Just because you’re hunkering down this Easter, doesn’t mean you can’t enjoy the holiday. Everything from brunch to crafts and even visiting with friends can still be fun to do with a little planning and creativity. And you don’t even have to pull out the folding table and chairs to include the entire family. Here are some tips on what to do on Easter Sunday at home with your family.
1. Visit with family online or outside
Today’s technology can bring your entire family together from all over the world with free teleconferencing services such as Skype, Zoom and Discord. Your entire family signs up for each account on their phones or laptops and, on Easter Sunday, you can create a conference video or audio call. Facetime is another free service you can use on your iPhone, iPad, iPod or Mac.
Or, if the weather is warm and you have family nearby, gather for a masked, socially distant get-together. Consider a picnic with blankets six feet apart and everyone bringing their own food. Alternatively, the host can prepare boxed meals the day before and everyone can pick up their own. A walk or hike is a great activity to share with friends and relatives while staying safe.
2. Celebrate with great food
If you have the time to shop for your holiday meal, you can enjoy one or more of the traditional Easter dinner options such as leg of lamb, glazed ham, lamb stew and hot cross buns. You can still have a feast even if you’re not having guests. If you’re at home and have the time, consider experimenting with fun new recipes to start new holiday traditions. Here are some great options for Easter dishes:
Start the day off with these tasty ham, egg and cheese brunch cups from one of my favorite websites for recipes, Pinch of Yum, or try their egg and croissant brunch bake. The Food Network is a great resource for free recipes, like this classic glazed ham recipe or this roasted lamb recipe from Tasty. If lamb stew is your preferred meal, this recipe from Natasha’s Kitchen will leave you filled. Of course, a great meal is nothing without awesome side dishes, like these honey glazed carrots from Food Network and these mouth-watering sauteed brussels sprouts.
Save room for dessert though and you can choose from these 80 Easter desserts on the Delish website. I personally prefer the Easter Egg Oreo Truffle.
Got leftovers? Keep the cooking fun going after the holiday with these five ways to use leftover Easter ham.
3. Make Easter crafts and decor
You don’t need to spend money on materials to create great Easter decorations. All you need is some paper from around the house and crayons and your children can design their own Easter eggs. When they are done, cut them out and hang them up or hide them for a unique Easter Egg hunt. If you’re looking for other decorations you can do at home, check out the DIY & Crafts website where they will show you how to make a rabbit from a styrofoam cup and how to make a centerpiece from an old book.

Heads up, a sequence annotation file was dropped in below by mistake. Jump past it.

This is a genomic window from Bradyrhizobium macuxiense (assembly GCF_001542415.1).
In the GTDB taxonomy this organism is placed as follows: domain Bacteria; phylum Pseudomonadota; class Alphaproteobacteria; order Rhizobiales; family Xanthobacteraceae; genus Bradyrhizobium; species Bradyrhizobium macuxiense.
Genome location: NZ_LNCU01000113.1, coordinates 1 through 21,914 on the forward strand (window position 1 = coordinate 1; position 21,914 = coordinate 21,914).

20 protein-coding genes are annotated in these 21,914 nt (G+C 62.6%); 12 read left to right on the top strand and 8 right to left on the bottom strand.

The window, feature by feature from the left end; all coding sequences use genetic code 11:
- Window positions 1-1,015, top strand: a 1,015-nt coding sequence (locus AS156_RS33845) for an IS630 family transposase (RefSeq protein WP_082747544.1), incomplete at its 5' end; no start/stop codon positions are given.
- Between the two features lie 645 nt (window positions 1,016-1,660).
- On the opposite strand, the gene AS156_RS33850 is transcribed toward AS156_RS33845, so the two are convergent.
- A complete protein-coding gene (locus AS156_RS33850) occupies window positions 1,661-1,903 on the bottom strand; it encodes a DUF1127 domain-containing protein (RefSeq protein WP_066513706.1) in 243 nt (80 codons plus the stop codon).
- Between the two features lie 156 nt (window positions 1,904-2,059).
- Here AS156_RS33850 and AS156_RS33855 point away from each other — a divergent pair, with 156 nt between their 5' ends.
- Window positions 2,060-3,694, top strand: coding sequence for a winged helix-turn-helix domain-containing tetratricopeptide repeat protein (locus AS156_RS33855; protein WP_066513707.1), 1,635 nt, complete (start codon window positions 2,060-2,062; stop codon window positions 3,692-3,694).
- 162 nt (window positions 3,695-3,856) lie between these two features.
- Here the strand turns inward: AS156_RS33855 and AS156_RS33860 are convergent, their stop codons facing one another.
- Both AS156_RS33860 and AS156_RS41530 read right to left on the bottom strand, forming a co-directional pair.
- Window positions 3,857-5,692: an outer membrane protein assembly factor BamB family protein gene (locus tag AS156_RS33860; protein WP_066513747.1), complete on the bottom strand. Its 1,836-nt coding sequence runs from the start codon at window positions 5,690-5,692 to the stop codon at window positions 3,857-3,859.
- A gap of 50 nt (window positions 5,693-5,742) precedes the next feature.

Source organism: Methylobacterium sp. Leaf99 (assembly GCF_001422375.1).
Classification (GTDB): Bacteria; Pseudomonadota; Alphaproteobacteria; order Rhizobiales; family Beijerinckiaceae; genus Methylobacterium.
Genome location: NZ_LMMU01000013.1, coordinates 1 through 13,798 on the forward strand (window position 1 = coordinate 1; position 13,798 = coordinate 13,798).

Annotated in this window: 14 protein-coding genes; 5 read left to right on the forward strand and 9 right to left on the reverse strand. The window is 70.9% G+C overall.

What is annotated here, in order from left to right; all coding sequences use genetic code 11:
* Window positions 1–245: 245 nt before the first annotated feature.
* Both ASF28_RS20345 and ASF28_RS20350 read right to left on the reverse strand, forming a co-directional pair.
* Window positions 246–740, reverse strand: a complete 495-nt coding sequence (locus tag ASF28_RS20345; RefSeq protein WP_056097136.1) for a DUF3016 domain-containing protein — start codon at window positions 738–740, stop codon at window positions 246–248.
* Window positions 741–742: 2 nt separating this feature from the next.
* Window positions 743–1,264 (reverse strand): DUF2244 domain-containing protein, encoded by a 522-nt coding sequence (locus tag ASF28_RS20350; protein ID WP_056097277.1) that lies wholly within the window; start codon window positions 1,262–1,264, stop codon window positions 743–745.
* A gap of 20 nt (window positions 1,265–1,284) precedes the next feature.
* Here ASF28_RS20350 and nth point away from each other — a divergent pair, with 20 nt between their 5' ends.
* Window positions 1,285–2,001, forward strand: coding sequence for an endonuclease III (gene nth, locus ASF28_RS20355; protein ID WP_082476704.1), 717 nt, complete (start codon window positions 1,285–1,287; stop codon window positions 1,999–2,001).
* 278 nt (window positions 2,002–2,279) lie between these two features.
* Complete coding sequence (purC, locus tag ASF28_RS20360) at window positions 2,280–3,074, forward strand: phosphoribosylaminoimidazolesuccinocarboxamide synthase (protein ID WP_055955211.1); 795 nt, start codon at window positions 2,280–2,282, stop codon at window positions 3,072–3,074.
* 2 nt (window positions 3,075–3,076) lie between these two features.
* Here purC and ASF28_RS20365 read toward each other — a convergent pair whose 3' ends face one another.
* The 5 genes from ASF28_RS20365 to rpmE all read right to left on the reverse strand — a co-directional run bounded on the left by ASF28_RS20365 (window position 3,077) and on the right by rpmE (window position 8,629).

If you have a printer at home, Crayola has a lot of free coloring pages you can print and give to your children to keep them busy for hours. Maybe even put them in their Easter baskets. Other websites that have free Easter printables are Free Fun Easter, The Spruce Crafts, and Free Coloring Pages.
4. Tell stories
What else can you do on Easter Sunday at home? Try story time. Easter is the ultimate spring holiday, so check out some books with a spring theme through your library’s online portal or download some e-books on Amazon. Now he might not be a rabbit, but Curious George’s website has some fun adventures where he plants seeds and cooks pancakes. Surprise the kids with something new to do.
Or, use the occasion to tell stories of your childhood or your ancestors to your kids. Tell stories from Easters past, or get Grandma and Grandpa on the phone or Zoom to talk about holidays they remember or family members who you have passed on. It’s a great way to forge connections even when apart.
5. Host an egg hunt
Of course, the essential thing to do on Easter at home is have an Easter egg hunt! Make a family affair out of dying Easter eggs, then hide them inside the house or in the backyard for some Easter Egg hunt fun with your nearest and dearest. Your kids might even be happier to not have to compete with friends and cousins for the precious eggs. Take photos of them with their baskets full of goodies.
6. Watch an Easter service at home
If you don’t feel safe going to church, you can still worship by watching an Easter service at home. Find out if your church is streaming its holiday services. If not, look online to see who is, or ask family and friends if their church is offering online worhip. For example, the Washington National Cathedral is streaming Lent and Easter services in 2021.
7. Dress up and take photos
Just because you’re not going out doesn’t mean you can’t get fancy. Get the family dressed up and take family photos in your backyard; use a tripod or even a flat surface to set the camera and use the timer function to get everyone in the picture. If you don’t want to splurge on a new dress when you’re not leaving the house, borrow clothes from a neighbor or look for free or used clothes through online swap groups or consignment stores. Easter outfits often get worn only a few times so secondhand dresses and suits still look brand new.
More articles on Living on the Cheap:
- Great ways to use leftover ham
- DIY Easter eggs, plus tips for using the leftovers
- Frugal ways to save on Easter
- Passover recipes and crafts
- Keep spring vegetables fresh